Premier League teams to have ‘No Room For Racism’ badge on shirts

first_imgRelatedPosts COVID-19: NCAA to revoke erring airlines licence over non-compliance FRSC to Schools: We’ll arrest, prosecute drivers who flout COVID-19 rules Sanwo-Olu: We’re committed to fulfilling promises to Lagosians The Premier League said on Thursday that players and match officials will wear a “No Room For Racism” badge on their shirts for the entirety of the 2020-21 season.It would replace the “Black Lives Matter” logo that previously appeared on kits. The “Black Lives Matter” logo appeared on kits for all the games following the COVID-19 break last season and the league said it will support players who “take a knee” at matches to highlight racial injustice.“We, our clubs, players and match officials have a long-standing commitment to tackling discrimination,” Premier League chief executive Richard Masters said in a statement.“Players…have a strong voice on this matter, which we saw last season.“We have continued to talk and listen to players on this issue and will support them as well as continuing to emphasise the Premier League’s position against racism.“Discrimination in any form, anywhere is wholly unacceptable and ‘No Room For Racism’ makes our zero-tolerance stance clear. “We’ll not stand still on this important issue and we’ll continue to work with our clubs, players and partners to address all prejudiced behaviour.”The new Premier League season will begin on Saturday.Reuters/NAN.Tags: Black Lives MatterCOVID-19No Room For RacismPremier LeagueRichard Masterslast_img read more

Champs of the pool: USC women’s water polo defeats Stanford in NCAA title match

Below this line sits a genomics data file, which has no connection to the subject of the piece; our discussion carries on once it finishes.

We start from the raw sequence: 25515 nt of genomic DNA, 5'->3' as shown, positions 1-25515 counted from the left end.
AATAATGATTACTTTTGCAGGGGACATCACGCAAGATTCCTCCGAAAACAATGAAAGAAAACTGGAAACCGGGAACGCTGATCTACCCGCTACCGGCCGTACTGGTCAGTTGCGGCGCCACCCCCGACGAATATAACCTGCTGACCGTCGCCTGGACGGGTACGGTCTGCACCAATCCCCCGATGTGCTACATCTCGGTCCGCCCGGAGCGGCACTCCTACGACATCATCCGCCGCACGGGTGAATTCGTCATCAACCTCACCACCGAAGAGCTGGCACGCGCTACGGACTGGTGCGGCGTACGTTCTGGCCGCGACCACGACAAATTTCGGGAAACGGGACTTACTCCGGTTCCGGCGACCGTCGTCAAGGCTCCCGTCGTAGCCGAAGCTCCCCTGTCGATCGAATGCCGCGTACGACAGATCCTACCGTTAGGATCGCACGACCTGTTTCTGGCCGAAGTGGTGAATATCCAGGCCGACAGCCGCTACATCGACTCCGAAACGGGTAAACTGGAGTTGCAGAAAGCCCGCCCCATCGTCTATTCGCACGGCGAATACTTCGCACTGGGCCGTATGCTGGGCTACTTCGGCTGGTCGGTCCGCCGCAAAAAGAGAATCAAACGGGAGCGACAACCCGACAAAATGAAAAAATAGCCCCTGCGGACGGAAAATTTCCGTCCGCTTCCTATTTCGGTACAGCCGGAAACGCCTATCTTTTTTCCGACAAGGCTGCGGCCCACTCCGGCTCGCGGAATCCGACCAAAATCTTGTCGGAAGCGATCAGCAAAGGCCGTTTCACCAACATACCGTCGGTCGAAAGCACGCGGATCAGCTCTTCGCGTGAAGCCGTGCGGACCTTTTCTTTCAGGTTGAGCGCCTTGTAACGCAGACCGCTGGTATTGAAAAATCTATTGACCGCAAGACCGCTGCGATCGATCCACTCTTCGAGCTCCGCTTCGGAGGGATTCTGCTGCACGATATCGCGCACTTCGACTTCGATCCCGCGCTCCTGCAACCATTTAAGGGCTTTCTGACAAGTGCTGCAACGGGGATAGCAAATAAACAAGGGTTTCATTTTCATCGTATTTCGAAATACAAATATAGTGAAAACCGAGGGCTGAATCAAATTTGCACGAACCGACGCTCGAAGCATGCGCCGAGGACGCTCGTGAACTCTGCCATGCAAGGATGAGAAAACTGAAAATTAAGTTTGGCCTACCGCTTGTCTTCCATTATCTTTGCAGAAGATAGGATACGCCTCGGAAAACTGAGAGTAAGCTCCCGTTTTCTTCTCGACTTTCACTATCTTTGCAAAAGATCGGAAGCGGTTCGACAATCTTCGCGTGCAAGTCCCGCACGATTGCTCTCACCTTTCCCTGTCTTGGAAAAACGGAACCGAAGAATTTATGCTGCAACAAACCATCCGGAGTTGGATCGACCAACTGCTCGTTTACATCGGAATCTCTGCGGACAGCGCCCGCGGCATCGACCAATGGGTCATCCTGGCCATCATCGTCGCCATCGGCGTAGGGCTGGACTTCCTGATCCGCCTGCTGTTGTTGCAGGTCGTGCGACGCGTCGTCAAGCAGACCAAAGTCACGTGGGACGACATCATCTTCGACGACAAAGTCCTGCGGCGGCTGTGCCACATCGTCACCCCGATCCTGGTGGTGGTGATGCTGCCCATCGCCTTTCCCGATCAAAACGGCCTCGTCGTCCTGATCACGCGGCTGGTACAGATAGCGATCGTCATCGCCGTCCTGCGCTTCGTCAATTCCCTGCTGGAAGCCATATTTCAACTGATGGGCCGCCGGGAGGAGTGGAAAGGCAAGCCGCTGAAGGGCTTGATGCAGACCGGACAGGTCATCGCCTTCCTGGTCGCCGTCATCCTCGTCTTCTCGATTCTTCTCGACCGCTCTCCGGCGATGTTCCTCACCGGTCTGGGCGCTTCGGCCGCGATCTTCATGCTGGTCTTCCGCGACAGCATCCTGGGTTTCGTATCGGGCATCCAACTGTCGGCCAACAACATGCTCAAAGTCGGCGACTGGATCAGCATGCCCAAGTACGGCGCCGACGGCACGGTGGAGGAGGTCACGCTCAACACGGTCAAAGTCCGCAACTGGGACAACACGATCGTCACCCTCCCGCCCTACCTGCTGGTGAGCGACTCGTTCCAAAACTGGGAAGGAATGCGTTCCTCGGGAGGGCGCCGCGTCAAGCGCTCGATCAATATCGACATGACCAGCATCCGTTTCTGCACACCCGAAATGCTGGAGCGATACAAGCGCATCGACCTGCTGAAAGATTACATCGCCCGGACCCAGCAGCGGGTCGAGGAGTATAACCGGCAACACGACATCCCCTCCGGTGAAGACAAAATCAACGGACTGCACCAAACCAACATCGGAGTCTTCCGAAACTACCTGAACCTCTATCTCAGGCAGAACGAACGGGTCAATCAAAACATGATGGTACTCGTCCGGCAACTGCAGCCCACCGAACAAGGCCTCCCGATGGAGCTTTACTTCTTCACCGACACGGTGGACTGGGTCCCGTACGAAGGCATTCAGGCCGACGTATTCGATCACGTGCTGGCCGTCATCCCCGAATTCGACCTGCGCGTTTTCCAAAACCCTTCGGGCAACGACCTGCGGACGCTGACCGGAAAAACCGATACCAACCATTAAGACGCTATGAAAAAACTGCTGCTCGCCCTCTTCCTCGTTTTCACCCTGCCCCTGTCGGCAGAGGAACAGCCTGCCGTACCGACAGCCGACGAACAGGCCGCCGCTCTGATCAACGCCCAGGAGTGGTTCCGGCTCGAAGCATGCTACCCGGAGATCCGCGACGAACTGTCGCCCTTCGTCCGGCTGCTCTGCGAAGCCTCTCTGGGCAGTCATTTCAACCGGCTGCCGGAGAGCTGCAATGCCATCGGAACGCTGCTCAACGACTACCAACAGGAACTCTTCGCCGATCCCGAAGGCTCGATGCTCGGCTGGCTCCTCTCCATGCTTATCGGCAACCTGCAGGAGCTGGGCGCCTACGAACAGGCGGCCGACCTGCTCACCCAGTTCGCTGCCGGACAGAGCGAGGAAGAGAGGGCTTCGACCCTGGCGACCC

first_imgJunior netminder Amanda Longan lunges to stop a net-bound shot from a Stanford player. She recorded 10 saves in the championship match including a clutch stop in the final minutes of the contest. Photo by Emily Smith | Daily TrojanThe USC women’s water polo team defeated Stanford in a dogfight in the NCAA National Championship by a final score of 5-4 at the Uytengsu Aquatics Center. The title has bounced between the Trojans and the Cardinal since 2010, intensifying the longstanding rivalry between the two athletic programs. This time, however, the match for the ring ended with the entire USC team, coaching staff and even Athletic Director Lynn Swann plunging into the pool, celebrating its nearly flawless 26-1 season. The Women of Troy were coming off of a dominating performance in the semifinals, where they defeated UCLA in a 10-6 match in Trojan waters to secure their spot in the finals. Freshman driver Paige Hauschild scored 3 goals to help earn the victory, setting a new freshman scoring record at USC and giving her the confidence to step up in the finals. The final match against Stanford started as a strictly defensive game, with both teams remaining scoreless after the first quarter. Halfway through the second quarter, Stanford drew first blood on a goal from senior defender Jordan Raney. USC’s senior captain and driver Brianna Daboub responded with the Trojans’ first goal of the game to leave the match tied at halftime. Stanford’s junior driver Madison Berggren opened the second half with a goal. The Trojans quickly fought back with sophomore driver Denise Mammolito tying up the score. The Cardinal’s sophomore driver Makenzie Fischer answered to give Stanford the upper hand. However Hauschild found the back of the net to close out the third quarter, leaving USC and Stanford tied once again. USC took its first lead 30 seconds into the fourth quarter after another goal from Mammolito. It was now the Stanford’s turn to match USC, and the Cardinal depended on junior Kat Klass to execute. With fewer than  two minutes left, Mammolito completed her hat trick to give USC its final lead of the season, ending the game with a score of 5-4. Goalies on both ends had a stellar defensive performance. Stanford’s redshirt senior goalkeeper Julia Hermann ended with nine saves, while the Trojans’ junior Amanda Longan had 10 saves. Critical assists from sophomore utility Maud Megens, senior utility Hayley McKelvey and sophomore driver Kelsey McIntosh were a significant factor in USC’s title-winning performance. Hauschild’s four steals were essential to establishing the Trojans’ consistent ball control and confident possessions. Following the match, Longan was named the 2018 NCAA Women’s Water Polo All-American Tournament Team MVP. “We were able to hold our heads up the whole time being down for a little while there. And you can feel it out there is what held us in that game, knowing that everything we worked so hard for all year is on the line,” Longan said. “We were playing with ease just for the fact that we were prepared. And even when things weren’t going our way, it didn’t matter. We knew we were going to get through it.” She demonstrated strong leadership throughout the season, especially during the championship match.Mammolito, Hauschild and Daboub earned first team honors, while Megens secured a spot on the second team for her efforts throughout the season and her assist in USC’s final victory. The Women of Troy were led by Jovan Vavic in his 24th season as head coach. Vavic also serves as the head coach of the USC men’s team, and has now earned a total of 15 national championships (six with the women and nine with the men) during his time at USC. He has played an instrumental role in USC’s water polo programs as the Pac-12 Coach of the Century, 13-time National Coach of the Year and 12-time MPSF Coach of the Year. He has coached 12 recipients of the Cutino Award, the most prestigious collegiate water polo honor given to one female and one male athlete each year. “They worked so hard,” Vavic said. “They really wanted this. They are just a fabulous group, and I really wanted it for them. When good things happen to good people, you just love it.” The Women of Troy attributed their success this season to the stellar coaching job from Vavic.“Just pushing through like Jovan [Vavic] says, always play with heart and never give up. Always working for that next possession, that next center play, just keeping going,” McKelvey said. “It’s nice to be on top again. It just felt good to be back on top again.”last_img read more